A reader writes:
Red brick industrial buildings next to a smokestack, next to a rapid river? My guess is Lowell, Massachusetts. If I had more time, more patience, more interest or if I were more google-skilled, I’d make an effort to confirm my hunch. As none of those things apply, I’ll wait till Tuesday to find out how close I was.
You’re going to get a TON of guesses from Massachusetts on this one. The red brick and semi-dilapidated smokestacks place this one in a mill town in New England. The two rivers (Merrimack and Concord for any Thoreau fans) meeting near a small waterfall (Pawtucket Falls) places it in Lowell, Massachusetts, formerly the largest complex of mills in the country.
Another Lowell guesser:
Being a lifelong Left Coaster I have no expertise in the matter, but I immediately thought “Massachusetts river mill”, which turned up this postcard from 1906:
The bank’s all wrong, but I’ll declare victory anyway and return to coffee.
Augusta, Maine and Frankfort, Kentucky are locked in an eternal struggle for Cutest Capital City in America. Both are significantly smaller than their states’ major cities (Portland and Louisville), and both have their distinctive geo-architectural features. Frankfort’s is the little bowl in which the state capitol sits. Augusta’s is this old red-brick mill on the St Lawrence, in your photo.
I say Saco, Maine. I don’t have time to chase a more specific answer, but since I was an early paid subscriber I believe that should be enough.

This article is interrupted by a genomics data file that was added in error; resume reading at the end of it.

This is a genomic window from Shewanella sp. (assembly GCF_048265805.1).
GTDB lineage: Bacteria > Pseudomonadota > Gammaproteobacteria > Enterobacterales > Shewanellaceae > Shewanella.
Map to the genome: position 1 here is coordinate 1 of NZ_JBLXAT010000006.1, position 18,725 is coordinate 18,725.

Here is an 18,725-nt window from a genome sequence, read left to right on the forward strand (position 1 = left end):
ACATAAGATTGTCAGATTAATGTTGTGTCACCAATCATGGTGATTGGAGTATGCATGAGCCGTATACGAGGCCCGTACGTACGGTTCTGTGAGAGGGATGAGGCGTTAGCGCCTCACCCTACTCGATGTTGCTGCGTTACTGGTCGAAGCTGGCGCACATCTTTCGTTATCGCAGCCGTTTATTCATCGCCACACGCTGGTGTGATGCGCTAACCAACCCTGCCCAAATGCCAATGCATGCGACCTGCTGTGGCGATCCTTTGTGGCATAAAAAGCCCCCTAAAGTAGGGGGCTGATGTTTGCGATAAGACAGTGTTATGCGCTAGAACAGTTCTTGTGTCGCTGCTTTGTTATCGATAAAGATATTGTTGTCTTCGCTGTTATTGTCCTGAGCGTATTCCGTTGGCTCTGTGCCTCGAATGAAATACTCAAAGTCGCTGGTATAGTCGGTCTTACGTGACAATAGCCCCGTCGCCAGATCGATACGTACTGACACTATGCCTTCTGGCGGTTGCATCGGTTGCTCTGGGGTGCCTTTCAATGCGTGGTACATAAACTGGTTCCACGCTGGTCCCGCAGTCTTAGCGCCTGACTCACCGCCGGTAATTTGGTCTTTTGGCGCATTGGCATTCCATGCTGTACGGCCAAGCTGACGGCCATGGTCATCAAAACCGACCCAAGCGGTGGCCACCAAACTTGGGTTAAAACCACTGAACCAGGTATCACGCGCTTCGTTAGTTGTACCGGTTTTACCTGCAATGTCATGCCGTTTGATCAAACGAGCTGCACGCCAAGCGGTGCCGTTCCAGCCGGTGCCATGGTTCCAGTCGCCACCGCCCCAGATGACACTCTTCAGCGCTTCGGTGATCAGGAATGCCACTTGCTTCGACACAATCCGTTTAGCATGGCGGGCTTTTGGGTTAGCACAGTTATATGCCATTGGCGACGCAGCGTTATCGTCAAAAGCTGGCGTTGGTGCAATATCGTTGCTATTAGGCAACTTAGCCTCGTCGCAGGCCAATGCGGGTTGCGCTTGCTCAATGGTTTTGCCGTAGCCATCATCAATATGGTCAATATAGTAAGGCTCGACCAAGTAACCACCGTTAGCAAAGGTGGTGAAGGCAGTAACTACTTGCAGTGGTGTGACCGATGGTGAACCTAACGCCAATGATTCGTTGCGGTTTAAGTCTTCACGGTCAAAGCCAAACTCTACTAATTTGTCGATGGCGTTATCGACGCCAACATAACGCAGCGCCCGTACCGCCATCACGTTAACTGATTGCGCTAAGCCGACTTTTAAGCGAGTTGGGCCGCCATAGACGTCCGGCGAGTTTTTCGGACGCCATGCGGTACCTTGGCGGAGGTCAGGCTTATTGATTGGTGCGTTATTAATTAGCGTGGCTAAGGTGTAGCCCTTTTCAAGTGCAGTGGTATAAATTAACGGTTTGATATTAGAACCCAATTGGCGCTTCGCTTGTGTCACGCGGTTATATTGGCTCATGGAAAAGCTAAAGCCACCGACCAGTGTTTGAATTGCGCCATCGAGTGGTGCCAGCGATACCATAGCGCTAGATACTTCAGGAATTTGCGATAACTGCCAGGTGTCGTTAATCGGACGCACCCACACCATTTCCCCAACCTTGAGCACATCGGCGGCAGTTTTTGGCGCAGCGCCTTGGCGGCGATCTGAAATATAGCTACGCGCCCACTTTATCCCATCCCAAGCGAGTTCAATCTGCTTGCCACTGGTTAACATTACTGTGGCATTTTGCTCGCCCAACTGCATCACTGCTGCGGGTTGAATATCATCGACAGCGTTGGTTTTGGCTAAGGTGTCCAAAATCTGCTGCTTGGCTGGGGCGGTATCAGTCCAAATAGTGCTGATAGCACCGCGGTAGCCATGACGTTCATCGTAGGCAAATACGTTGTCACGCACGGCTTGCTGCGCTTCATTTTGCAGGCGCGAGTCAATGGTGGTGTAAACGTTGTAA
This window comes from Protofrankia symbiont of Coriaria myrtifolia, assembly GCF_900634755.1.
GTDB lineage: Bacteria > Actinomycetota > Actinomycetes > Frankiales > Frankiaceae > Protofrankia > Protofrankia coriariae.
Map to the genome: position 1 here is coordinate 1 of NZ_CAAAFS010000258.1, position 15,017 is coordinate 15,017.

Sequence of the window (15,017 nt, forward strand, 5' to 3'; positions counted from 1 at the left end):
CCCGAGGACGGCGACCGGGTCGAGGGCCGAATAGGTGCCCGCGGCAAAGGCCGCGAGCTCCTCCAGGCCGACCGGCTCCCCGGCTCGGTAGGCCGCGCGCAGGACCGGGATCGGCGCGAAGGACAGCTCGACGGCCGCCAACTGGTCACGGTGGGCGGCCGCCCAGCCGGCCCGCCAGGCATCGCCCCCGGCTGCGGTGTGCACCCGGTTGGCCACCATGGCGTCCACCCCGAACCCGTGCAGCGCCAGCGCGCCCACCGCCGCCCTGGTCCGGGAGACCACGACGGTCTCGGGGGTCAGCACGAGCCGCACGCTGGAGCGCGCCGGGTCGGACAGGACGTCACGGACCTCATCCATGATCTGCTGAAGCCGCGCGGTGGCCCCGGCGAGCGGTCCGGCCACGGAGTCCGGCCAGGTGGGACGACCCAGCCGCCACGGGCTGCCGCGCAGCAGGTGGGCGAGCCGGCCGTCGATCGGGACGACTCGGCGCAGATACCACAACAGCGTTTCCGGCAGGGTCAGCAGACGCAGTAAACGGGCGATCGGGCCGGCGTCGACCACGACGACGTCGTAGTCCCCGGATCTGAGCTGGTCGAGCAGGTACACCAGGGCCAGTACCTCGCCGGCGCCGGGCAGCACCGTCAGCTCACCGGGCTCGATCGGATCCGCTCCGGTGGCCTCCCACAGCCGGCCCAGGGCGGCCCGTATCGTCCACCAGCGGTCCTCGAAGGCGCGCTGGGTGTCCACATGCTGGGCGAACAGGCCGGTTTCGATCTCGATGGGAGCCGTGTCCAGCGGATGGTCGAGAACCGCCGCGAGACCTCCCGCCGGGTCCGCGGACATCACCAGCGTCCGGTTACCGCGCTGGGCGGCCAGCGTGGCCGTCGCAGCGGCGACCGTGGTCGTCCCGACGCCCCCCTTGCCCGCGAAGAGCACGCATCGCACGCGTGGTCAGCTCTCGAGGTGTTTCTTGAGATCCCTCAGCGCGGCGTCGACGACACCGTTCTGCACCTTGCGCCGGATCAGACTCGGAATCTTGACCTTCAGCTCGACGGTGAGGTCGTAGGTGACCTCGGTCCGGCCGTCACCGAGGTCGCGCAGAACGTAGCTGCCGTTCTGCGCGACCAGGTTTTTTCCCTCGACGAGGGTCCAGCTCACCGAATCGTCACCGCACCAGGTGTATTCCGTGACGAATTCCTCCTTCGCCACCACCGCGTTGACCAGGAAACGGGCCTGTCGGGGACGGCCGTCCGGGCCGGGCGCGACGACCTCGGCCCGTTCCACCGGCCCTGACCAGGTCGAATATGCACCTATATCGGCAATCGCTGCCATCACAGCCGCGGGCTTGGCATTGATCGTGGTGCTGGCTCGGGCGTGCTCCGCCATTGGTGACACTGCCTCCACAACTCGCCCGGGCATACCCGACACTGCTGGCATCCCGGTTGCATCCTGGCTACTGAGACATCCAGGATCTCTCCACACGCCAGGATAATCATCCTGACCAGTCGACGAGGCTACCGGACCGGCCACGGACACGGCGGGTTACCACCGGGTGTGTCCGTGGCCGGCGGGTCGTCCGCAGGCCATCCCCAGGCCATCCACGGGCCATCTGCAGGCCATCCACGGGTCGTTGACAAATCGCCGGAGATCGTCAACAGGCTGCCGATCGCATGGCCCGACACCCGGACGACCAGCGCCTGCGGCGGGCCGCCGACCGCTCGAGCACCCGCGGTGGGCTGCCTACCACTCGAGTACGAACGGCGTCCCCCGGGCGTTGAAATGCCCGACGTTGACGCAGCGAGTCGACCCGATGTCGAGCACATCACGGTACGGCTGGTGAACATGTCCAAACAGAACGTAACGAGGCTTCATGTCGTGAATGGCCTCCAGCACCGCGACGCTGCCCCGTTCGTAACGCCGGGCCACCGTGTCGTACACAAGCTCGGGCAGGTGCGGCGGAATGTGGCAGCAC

No favoritism to subscribers! But we are grateful for your support. Another reader:
Wow. I have been following your contests for a couple of years and have always been impressed with people who deduce locations from minor details in the picture, then spend time on Google Maps researching the exact location. I never entered before since I just don’t have that time and determination. But, then I saw this week’s contest and realized – I used to work in this building!
It is the Winooski Mill in Winooski, Vermont, taken from the Champlain Mill across the Winooski River. Hopefully stumbling into the answer still leaves me eligible for the book!
The picture is of the Chace Mill, which is on the Burlington side of the river and which has been converted into a yoga studio and a number of offices. The Winooski falls area has a number of mills back in the day and Winooski struggled a lot when they all closed. Recently it has become a little satellite town of Burlington, Vermont, and the downtown area has been revitalized, in part, by repurposing the old mills for offices, apartments, and yoga studios.
The building featured in the photo is the Chace Mill, from which some well known early 20th century photographs of children at work were taken by Lewis Hines, including, I understand, this one:
It’s kind of a creepy feeling to see a place you recognize so quickly on the VFYW. I don’t even ever think about them or where they might be, even though I see the contest and read the results every week. I don’t have that kind of global-local imagination (or travel experience, I guess). But when you see a place pretty much every day, well, huh.
Another who recognized it instantly:
When we were first married (34 years ago tomorrow!), we would meet at a little place just across the river, called the Black Rose Cafe, for lunch. Wonderful memories and the best carrot cake I’ve ever had.